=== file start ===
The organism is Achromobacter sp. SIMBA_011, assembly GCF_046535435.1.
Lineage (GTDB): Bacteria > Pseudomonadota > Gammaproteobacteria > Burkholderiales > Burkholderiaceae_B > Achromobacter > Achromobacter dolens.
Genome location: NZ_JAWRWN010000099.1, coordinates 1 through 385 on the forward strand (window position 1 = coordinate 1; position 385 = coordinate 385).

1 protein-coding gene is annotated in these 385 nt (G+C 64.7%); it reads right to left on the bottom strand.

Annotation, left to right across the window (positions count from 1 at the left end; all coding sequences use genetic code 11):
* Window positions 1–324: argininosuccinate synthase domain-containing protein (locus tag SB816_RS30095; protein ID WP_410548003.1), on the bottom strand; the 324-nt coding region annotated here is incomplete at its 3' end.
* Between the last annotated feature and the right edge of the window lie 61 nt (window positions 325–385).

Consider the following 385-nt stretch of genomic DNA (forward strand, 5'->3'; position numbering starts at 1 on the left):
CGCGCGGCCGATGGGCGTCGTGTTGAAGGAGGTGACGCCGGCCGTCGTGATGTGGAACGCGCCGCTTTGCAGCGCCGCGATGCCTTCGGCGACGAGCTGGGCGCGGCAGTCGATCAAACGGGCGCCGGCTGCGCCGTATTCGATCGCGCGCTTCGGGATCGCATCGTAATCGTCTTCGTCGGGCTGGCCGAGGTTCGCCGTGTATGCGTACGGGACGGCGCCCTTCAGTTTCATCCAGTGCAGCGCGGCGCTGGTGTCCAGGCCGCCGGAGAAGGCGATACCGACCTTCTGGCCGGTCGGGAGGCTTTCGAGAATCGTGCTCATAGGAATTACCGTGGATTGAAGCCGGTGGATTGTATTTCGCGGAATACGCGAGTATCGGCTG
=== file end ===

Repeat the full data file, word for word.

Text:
The organism is Achromobacter sp. SIMBA_011, assembly GCF_046535435.1.
Lineage (GTDB): Bacteria > Pseudomonadota > Gammaproteobacteria > Burkholderiales > Burkholderiaceae_B > Achromobacter > Achromobacter dolens.
Genome location: NZ_JAWRWN010000099.1, coordinates 1 through 385 on the forward strand (window position 1 = coordinate 1; position 385 = coordinate 385).

1 protein-coding gene is annotated in these 385 nt (G+C 64.7%); it reads right to left on the bottom strand.

Annotation, left to right across the window (positions count from 1 at the left end; all coding sequences use genetic code 11):
* Window positions 1–324: argininosuccinate synthase domain-containing protein (locus tag SB816_RS30095; protein ID WP_410548003.1), on the bottom strand; the 324-nt coding region annotated here is incomplete at its 3' end.
* Between the last annotated feature and the right edge of the window lie 61 nt (window positions 325–385).

Consider the following 385-nt stretch of genomic DNA (forward strand, 5'->3'; position numbering starts at 1 on the left):
CGCGCGGCCGATGGGCGTCGTGTTGAAGGAGGTGACGCCGGCCGTCGTGATGTGGAACGCGCCGCTTTGCAGCGCCGCGATGCCTTCGGCGACGAGCTGGGCGCGGCAGTCGATCAAACGGGCGCCGGCTGCGCCGTATTCGATCGCGCGCTTCGGGATCGCATCGTAATCGTCTTCGTCGGGCTGGCCGAGGTTCGCCGTGTATGCGTACGGGACGGCGCCCTTCAGTTTCATCCAGTGCAGCGCGGCGCTGGTGTCCAGGCCGCCGGAGAAGGCGATACCGACCTTCTGGCCGGTCGGGAGGCTTTCGAGAATCGTGCTCATAGGAATTACCGTGGATTGAAGCCGGTGGATTGTATTTCGCGGAATACGCGAGTATCGGCTG